The mortality rate of volume shock and hyponatremia is 80%, irrespective of treatment. So, be careful out there.
  11. kirgi08

    kirgi08 Watcher. Silver Member

    Jun 4, 2007
    Acme proving grounds.
    Were cool,thank you my friend.'08. :wavey:
  12. Aceman


    Nov 30, 2008
    Biking can be deceptively dangerous. The sweat wicks and the breeze makes it feel cooler than it is. But the core temp can definitely rise to dangerous levels, especially if you are not fit.
  13. RWBlue


    Jan 24, 2004
    One more question...

    If I couldn't get to someplace with AC, what would have been the best course of action.

    I had water, could I have soaked the sweat band in water.
    I could have pored some water on my head.
    There was a creek a few miles away. Assuming I could have gotten there, I could have laid down in the creek.
  14. UneasyRider

    UneasyRider C.D.B.

    Dec 1, 2005
    My doctor told me that my chest pains after working in the heat all day a couple of months ago were from an elecrolite imbalance and got on me about drinking a gatoraide when I did something like that again. Good and timely post.
  15. UneasyRider

    UneasyRider C.D.B.

    Dec 1, 2005
    Wet towel on the back of the neck will do it.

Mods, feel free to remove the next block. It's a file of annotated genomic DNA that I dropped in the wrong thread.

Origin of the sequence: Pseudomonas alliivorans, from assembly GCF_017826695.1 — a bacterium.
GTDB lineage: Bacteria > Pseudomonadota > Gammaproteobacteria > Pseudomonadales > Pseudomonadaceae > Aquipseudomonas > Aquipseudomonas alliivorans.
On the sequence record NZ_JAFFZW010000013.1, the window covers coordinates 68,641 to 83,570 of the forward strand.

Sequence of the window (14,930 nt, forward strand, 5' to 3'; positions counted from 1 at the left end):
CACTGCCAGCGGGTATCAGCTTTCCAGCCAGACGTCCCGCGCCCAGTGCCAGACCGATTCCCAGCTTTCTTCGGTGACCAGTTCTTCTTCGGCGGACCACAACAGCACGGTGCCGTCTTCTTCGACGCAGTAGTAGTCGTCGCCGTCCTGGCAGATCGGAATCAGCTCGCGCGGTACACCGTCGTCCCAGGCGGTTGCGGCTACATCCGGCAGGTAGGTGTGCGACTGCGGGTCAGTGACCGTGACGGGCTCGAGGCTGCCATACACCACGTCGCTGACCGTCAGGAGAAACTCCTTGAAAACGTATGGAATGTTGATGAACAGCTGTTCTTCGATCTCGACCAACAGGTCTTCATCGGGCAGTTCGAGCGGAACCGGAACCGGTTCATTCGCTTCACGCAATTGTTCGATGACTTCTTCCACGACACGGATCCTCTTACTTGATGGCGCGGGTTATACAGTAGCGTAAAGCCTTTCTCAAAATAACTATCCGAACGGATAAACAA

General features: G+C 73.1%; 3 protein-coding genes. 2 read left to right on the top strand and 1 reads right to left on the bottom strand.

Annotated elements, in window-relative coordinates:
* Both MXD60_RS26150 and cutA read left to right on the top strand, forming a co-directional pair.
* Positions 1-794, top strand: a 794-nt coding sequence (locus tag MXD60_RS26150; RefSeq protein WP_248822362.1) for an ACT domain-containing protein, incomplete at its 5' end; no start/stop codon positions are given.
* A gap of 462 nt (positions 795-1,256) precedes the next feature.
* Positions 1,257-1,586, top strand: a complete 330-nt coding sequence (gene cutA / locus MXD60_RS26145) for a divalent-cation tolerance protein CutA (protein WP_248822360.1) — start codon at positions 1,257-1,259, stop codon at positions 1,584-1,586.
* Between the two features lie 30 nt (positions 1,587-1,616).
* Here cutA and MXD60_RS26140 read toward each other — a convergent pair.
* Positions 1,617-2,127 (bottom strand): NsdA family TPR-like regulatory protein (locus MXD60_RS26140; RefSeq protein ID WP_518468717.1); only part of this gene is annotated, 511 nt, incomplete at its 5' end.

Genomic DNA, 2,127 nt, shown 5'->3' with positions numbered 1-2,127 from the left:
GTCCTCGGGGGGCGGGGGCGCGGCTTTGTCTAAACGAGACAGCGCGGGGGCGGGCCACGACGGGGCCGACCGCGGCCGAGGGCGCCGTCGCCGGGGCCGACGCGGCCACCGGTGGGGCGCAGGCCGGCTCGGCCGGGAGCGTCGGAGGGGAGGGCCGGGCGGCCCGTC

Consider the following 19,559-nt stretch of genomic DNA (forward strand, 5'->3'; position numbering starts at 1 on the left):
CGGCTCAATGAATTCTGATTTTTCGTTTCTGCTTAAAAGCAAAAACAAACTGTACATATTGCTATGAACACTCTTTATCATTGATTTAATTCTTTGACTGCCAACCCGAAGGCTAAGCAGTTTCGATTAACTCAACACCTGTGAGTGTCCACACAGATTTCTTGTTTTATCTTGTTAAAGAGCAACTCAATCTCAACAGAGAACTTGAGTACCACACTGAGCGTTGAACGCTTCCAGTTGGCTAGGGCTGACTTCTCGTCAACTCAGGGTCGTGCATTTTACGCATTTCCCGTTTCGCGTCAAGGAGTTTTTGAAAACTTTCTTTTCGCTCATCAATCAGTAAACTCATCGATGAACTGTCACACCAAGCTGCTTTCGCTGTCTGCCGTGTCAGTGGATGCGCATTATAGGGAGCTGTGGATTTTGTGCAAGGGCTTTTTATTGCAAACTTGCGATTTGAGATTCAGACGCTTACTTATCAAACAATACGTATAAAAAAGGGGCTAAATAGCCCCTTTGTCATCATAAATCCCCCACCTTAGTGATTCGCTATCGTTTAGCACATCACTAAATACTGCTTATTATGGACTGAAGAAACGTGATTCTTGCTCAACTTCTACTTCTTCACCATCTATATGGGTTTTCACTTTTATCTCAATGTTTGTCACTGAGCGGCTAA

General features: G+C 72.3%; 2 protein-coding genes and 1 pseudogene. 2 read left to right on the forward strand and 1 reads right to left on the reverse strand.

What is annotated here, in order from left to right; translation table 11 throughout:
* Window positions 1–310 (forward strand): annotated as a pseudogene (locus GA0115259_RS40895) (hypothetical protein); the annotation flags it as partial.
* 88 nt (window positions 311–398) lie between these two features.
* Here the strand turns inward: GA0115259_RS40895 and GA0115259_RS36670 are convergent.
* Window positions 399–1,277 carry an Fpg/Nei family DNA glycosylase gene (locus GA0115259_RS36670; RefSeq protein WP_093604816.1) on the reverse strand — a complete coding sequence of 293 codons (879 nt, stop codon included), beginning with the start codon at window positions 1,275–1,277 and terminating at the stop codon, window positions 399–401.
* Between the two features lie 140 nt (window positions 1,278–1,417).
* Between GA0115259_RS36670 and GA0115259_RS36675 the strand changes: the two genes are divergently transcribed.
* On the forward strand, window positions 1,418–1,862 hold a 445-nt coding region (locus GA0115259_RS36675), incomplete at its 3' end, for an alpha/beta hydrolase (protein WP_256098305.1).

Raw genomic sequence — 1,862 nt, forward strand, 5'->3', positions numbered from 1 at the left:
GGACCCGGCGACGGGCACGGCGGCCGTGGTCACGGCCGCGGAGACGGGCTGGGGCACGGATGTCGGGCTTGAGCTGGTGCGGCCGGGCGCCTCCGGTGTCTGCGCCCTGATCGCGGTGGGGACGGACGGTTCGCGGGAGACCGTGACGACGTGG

16. Bacchus99


    Oct 6, 2006
    My Grandfather always said NEVER to pour ice water over your head. I know you said water but it reminded me about the ice water. He was like a 3rd generation farmer so he knew a thing or 2 about the heat. Always said it could cause death.
    Last edited: Jun 11, 2012
  17. RWBlue


    Jan 24, 2004
    I am guessing I would have gone into shock if I had done that.
  18. RedHaze

    RedHaze Handgunner

    Aug 23, 2009
    SE WA
    Having been stationed in 29 Palms CA, training and deploying to Iraq twice. I've seen a few heat related casualties.

    Find shade. Lay down. Cool as best you can head, chest, armpits, & groin area. NOT cold water, cool water, or any water. You're trying to lower your core temp, not send yourself into shock.

    Chugging more water at this point helps nothing. You're better off dumping it on yourself and sitting in the shade for 20 minutes to cool down. Sip water. Or better yet, something with the 'electrolyte mix'.

    Think your work is hard at 90+ degrees? Try it with 40-60 lbs of gear, all day long.

    Semper Fi.
  19. People also need to know that for their dogs if they run with them. I lost a dog years ago because they had plenty of water but not enough salt. I also got sick and you were right about the color of the urine. That taught me a lot about the dangers of not being hydrated properly with sodium too.